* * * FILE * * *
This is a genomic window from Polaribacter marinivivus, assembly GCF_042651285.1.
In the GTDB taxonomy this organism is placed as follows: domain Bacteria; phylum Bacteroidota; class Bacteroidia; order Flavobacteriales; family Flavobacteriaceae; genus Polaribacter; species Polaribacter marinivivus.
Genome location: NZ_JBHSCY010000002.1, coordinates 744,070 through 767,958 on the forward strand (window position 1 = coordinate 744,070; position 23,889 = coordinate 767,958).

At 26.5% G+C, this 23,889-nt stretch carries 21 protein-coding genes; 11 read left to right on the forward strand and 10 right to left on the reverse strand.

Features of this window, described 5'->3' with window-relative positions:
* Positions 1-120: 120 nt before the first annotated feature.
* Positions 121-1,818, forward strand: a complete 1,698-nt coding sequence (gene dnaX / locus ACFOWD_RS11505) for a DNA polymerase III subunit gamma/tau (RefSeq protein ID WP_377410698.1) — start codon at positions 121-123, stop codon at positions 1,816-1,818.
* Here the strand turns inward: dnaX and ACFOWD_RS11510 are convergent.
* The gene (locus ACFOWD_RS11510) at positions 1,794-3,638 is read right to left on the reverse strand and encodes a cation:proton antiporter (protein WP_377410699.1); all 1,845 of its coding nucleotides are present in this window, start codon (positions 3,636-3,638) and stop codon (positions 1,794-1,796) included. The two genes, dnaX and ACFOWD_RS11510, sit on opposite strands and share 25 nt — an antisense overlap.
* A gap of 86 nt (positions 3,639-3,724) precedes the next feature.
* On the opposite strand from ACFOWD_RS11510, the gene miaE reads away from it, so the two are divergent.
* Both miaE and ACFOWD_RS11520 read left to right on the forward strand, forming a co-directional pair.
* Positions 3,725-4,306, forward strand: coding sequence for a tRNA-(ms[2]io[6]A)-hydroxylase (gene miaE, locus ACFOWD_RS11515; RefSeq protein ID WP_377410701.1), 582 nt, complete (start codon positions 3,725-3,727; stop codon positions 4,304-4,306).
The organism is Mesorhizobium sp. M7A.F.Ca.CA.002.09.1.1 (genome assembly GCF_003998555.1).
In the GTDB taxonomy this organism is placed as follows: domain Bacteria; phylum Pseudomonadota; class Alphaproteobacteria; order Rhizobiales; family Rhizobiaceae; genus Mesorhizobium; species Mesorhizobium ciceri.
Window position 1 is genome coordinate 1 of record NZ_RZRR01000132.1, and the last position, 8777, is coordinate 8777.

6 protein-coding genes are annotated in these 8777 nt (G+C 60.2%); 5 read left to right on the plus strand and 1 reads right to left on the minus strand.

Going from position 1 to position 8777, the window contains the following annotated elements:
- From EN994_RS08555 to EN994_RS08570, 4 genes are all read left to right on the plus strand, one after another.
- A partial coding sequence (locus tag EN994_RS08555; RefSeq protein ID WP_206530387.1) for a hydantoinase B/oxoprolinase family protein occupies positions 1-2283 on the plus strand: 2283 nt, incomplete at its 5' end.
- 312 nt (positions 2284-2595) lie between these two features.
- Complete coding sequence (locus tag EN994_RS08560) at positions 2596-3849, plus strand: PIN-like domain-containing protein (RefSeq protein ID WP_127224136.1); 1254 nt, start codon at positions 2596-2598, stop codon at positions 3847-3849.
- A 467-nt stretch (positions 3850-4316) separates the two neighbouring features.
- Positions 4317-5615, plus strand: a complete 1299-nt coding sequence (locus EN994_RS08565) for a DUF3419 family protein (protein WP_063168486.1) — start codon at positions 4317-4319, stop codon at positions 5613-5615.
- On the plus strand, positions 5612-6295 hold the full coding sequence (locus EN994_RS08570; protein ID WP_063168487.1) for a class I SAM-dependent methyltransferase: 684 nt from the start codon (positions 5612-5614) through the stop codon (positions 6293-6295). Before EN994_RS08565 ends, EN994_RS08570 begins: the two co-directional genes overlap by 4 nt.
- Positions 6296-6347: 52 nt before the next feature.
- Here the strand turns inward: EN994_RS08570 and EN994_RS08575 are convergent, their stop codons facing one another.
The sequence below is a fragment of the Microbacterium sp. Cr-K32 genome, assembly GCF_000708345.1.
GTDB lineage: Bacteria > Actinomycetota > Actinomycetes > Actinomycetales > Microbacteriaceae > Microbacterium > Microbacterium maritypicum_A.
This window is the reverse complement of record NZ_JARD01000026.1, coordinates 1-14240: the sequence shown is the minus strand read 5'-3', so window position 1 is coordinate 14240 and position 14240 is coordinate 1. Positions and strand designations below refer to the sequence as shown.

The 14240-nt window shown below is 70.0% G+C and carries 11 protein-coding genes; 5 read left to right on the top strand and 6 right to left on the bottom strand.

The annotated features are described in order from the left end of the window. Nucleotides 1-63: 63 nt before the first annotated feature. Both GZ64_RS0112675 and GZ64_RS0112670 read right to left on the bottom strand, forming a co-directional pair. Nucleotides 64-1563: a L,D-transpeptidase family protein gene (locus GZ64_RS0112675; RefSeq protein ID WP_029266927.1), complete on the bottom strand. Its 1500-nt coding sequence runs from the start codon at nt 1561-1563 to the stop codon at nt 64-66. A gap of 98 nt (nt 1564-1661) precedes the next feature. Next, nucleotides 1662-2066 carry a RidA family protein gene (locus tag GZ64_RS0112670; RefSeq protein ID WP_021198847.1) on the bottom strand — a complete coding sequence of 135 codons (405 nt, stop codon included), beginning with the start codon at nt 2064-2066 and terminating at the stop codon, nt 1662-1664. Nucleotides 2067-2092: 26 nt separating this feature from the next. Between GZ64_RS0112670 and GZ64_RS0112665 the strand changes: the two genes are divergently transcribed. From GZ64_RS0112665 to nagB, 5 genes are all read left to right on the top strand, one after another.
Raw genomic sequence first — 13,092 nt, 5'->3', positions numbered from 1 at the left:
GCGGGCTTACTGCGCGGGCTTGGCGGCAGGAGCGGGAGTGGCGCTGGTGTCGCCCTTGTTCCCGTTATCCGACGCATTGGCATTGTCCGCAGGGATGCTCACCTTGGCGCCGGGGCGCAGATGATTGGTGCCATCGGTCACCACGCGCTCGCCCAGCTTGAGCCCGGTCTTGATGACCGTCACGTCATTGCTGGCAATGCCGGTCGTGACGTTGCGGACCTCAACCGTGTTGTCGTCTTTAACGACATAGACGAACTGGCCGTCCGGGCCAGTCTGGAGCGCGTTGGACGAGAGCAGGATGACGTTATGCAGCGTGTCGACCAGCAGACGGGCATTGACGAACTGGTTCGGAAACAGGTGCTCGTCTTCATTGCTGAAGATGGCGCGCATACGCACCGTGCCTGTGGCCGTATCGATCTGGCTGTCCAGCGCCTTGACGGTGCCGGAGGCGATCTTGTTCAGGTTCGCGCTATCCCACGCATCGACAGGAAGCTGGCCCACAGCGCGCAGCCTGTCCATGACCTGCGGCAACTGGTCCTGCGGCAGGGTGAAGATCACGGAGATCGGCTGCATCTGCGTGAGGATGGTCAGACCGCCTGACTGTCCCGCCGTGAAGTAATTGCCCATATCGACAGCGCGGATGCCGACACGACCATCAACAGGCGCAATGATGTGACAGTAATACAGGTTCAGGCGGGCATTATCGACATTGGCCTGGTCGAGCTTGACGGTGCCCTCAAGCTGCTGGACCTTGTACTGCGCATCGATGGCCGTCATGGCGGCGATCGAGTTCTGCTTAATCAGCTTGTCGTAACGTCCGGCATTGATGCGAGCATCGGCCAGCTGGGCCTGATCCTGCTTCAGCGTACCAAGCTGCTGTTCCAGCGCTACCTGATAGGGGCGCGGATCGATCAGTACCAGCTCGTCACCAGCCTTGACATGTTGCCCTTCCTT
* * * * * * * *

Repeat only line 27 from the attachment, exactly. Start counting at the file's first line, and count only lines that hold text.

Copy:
- Here the strand turns inward: EN994_RS08570 and EN994_RS08575 are convergent, their stop codons facing one another.